Tanzania's parliament elects first female speaker
DAR ES SALAAM
DAR ES SALAAM (Reuters) - Tanzania's first female parliamentary speaker promised to build a strong legislature that favours no single party on her election on Friday.
Anne Makinda replaces Samuel Sitta, who had encouraged the national assembly to debate official corruption.
"I will be politically impartial and I believe that it is the obligation of the speaker of the national assembly to be so," Makinda told parliament, after winning 74 percent of the votes in the 327-member parliament.
Some analysts and opposition politicians said Sitta had paid the price for his strong anti-graft stance. The ruling Chama Cha Mapinduzi party (CCM, or Party of the Revolution) said its decision was based on gender.
Mabere Marando of the opposition Chadema party polled 16 percent of the vote for speaker, a figure who can drive the policy agenda and chairs debate on issues such as recent corruption allegations.
President Jakaya Kikwete, who has been criticised for the slow pace of reform in the fight against corruption, pledged cooperation with Makinda in a congratulatory message.
"It's an honour for Chama Cha Mapinduzi, you have inspired women and given them the spirit and enthusiasm to work efficiently and professionally in their efforts to assume different decision-making positions," he said.
Some commentators said Sitta, whose name was dropped from the ruling party's list of candidates, was barred in favour of others who would toe the party line and protect CCM's interests in parliament.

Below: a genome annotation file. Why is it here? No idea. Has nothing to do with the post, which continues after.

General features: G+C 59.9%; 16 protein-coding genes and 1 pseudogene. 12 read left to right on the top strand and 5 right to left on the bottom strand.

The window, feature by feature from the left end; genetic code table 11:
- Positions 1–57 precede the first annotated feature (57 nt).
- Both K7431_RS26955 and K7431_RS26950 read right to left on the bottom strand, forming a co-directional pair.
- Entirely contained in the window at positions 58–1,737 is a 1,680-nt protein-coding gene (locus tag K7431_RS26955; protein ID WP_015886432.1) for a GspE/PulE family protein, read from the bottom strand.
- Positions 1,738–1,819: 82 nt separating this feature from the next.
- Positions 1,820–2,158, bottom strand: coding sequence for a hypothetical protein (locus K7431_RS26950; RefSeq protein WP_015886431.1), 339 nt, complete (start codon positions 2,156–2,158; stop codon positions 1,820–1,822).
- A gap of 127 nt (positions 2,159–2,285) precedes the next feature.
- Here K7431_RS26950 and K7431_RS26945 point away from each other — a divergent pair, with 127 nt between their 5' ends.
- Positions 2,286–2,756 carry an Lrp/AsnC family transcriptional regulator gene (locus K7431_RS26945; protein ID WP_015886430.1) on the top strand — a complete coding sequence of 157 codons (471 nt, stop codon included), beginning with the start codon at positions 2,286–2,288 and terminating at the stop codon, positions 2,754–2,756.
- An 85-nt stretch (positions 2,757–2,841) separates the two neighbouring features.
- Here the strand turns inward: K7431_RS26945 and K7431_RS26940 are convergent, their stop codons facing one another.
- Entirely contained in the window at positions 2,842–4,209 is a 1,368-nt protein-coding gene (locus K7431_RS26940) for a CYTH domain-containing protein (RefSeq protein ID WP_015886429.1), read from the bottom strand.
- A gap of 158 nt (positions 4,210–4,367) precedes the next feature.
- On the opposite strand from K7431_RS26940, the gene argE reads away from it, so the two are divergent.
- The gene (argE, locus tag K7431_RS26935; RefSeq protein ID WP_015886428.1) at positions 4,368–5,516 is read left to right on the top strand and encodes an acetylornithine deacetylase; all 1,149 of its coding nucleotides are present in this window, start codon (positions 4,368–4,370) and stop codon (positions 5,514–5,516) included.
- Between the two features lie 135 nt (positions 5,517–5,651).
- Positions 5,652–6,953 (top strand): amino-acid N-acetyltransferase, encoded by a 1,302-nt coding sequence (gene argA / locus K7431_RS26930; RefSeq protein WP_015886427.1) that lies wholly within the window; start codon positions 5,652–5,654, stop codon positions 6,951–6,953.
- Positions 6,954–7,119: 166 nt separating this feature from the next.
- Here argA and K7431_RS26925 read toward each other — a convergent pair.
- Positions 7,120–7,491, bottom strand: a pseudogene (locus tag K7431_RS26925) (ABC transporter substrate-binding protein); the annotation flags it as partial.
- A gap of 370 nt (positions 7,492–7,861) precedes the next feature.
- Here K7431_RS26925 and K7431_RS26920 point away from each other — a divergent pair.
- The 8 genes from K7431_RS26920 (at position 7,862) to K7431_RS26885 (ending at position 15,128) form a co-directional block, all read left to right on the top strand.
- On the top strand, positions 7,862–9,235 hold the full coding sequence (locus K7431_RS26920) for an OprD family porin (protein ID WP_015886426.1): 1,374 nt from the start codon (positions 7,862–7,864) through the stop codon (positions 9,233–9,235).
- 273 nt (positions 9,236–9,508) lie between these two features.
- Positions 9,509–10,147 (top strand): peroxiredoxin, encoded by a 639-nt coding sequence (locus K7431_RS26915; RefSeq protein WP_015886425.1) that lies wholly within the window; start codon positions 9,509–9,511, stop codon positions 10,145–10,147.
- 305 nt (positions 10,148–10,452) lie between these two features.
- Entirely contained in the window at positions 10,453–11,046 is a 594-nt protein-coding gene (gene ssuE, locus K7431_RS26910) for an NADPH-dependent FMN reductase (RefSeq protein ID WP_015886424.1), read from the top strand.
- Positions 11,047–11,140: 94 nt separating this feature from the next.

"This suggests that the group within CCM, which pushed Sitta out of the way because of his strong anti-corruption stand, is very powerful," political analyst Azaveli Lwaitama told Reuters.
"They tried to be very crafty by claiming the moral high ground that the matter was not removing Sitta, but appointing a woman speaker. It was a very clever ploy on their part."
Others said real debate in parliament would only thrive under a new constitution given the extent to which CCM, in power since it won independence in 1961, dominates politics.
No formal steps towards a new constitution have been made in the country, Africa's fourth largest gold producer and east Africa's second largest economy.
Opposition parties made modest gains in the October 31 general election, winning more seats in a vote marred by a record low turnout. CCM holds 251 seats in parliament.
"We are operating in a multi-party system, but under a one-party format," said Dar es Salaam-based rights activist Ananilea Nkya. "Tanzania needs to adopt a new constitution in order to be able to make meaningful reforms."
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